Initially Grace Jones’ memoir was not what I expected, as it begins with an exhaustive cultural history of her homeland Jamaica. But fortunately, Grace soon proceeds to chronicle a life that’s been lived as an unrestrained adventure, from her early days as a go-go dancer to becoming a model and best friends with her sister ‘70s cover girls Jerry Hall and Jessica Lange to developing into an iconoclastic musical game-changer.
Her recollections are a little foggy (“It could have been ’72 or ’71. Like I say, we weren’t wearing watches, we weren’t keeping time, or recording ever moment like you do now.”). But her opinions have the clarity of Swarovski crystals, as she opines on topics ranging from gender (“…I want to fuck every man in the ass at least once. Every guy needs to be penetrated at least once.”) to etiquette for her debaucherous parties, which one attendee described as smelling of “semen and marijuana.” Grace writes: “At my parties, I would let people do what they wanted as long as they didn’t die. That was the number one rule…No overdoses, no drinking too much, no collapsing, no falling out the window, no drowning in the bathtub. No accidents. Don’t spoil the party.”
Personally, there were two things about the book that I related to the most. One is how she had to ignore familial expectations in order to become her truest self: “This was who I was going to be, and I was going to enjoy myself; I couldn’t think of what my family would think. It wasn’t about them. It was about me.” I wrote something similar in my stripper memoir: “I had nothing but respect for the people who banged ‘privates’ to make me. But I had to find out what my life meant for me. I wanted my epitaph to say more than ‘He Never Embarrassed His Parents.’”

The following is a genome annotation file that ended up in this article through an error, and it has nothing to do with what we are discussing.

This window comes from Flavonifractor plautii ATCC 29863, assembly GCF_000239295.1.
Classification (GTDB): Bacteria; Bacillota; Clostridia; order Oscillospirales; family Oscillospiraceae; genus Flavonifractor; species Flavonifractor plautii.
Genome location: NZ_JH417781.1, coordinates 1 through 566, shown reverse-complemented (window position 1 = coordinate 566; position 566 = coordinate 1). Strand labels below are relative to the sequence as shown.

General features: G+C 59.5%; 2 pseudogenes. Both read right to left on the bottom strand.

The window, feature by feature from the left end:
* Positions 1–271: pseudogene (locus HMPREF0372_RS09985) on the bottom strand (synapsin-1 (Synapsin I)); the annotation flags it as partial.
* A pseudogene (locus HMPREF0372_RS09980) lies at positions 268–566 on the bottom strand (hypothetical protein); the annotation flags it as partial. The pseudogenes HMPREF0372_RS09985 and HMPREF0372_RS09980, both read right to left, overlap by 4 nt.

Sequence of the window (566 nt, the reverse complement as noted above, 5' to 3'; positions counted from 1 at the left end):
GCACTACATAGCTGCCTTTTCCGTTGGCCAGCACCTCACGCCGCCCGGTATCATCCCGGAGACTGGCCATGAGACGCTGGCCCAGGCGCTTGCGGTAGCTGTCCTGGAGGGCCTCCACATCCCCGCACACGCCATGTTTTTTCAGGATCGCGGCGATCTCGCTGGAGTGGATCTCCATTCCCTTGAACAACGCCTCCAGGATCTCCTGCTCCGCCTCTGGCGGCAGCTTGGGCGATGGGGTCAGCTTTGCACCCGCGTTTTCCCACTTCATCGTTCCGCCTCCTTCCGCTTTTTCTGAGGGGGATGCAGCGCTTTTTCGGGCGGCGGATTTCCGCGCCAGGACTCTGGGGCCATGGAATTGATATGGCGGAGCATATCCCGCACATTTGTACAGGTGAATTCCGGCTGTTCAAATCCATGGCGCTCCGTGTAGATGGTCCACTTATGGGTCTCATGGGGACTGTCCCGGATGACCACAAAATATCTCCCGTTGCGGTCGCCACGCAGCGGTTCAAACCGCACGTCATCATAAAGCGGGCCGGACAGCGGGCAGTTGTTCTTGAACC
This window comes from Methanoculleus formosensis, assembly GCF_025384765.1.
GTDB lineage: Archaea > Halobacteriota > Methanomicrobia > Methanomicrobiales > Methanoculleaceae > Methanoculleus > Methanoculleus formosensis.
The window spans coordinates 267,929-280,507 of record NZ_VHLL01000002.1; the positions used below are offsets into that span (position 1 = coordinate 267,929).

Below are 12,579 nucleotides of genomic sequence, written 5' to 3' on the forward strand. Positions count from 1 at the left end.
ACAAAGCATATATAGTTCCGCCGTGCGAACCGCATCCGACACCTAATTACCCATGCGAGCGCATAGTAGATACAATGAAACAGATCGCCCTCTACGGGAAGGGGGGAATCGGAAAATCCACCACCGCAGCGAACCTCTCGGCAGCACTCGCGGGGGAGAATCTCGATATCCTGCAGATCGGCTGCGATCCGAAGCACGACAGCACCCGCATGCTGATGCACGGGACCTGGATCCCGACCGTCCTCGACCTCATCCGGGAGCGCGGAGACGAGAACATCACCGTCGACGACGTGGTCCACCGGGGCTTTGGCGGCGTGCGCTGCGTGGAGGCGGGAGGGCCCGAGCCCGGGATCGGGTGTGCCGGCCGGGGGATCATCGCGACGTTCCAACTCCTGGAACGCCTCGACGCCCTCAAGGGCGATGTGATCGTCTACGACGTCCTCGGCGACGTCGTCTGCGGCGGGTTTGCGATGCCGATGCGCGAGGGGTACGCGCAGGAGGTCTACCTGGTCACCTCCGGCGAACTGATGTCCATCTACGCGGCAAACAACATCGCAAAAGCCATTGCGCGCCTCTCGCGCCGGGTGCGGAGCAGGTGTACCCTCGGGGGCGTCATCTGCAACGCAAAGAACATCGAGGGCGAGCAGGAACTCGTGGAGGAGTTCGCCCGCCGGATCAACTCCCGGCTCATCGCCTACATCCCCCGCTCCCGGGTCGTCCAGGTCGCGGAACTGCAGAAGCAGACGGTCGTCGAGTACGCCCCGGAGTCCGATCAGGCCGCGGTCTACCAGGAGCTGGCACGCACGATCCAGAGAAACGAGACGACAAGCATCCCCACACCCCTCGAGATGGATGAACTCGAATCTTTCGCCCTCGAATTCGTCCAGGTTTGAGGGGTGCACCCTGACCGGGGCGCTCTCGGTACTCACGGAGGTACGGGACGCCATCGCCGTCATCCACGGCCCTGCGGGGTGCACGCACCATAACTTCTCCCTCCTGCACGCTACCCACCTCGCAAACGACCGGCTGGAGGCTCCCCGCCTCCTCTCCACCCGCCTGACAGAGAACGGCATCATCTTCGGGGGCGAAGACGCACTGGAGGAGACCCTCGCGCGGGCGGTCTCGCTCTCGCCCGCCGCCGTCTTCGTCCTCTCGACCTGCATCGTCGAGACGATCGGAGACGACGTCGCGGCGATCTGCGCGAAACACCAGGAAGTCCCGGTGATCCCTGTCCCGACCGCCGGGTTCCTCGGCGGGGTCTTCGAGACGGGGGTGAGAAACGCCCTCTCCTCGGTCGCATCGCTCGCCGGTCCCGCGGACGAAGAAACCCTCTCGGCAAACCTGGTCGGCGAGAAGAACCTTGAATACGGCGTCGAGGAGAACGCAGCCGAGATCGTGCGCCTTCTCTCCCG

The other thing I related to were Grace’s switchblade-sharp observations on nightclub culture. She discusses the sanctified roots of club music (“…the music that became disco came from soul and funk and therefore gospel.”) and the revolutionary underpinnings of disco, which she calls “a disguised form of militancy.” She makes this claim because of the way disco brought together people on society’s margins (gays, people of color) in the service of creating something life-affirming that offered temporary escape from the constraints of the outside world. As she describes one club: “…it would get crazy in there as though everyone was finding themselves by forgetting who they were.”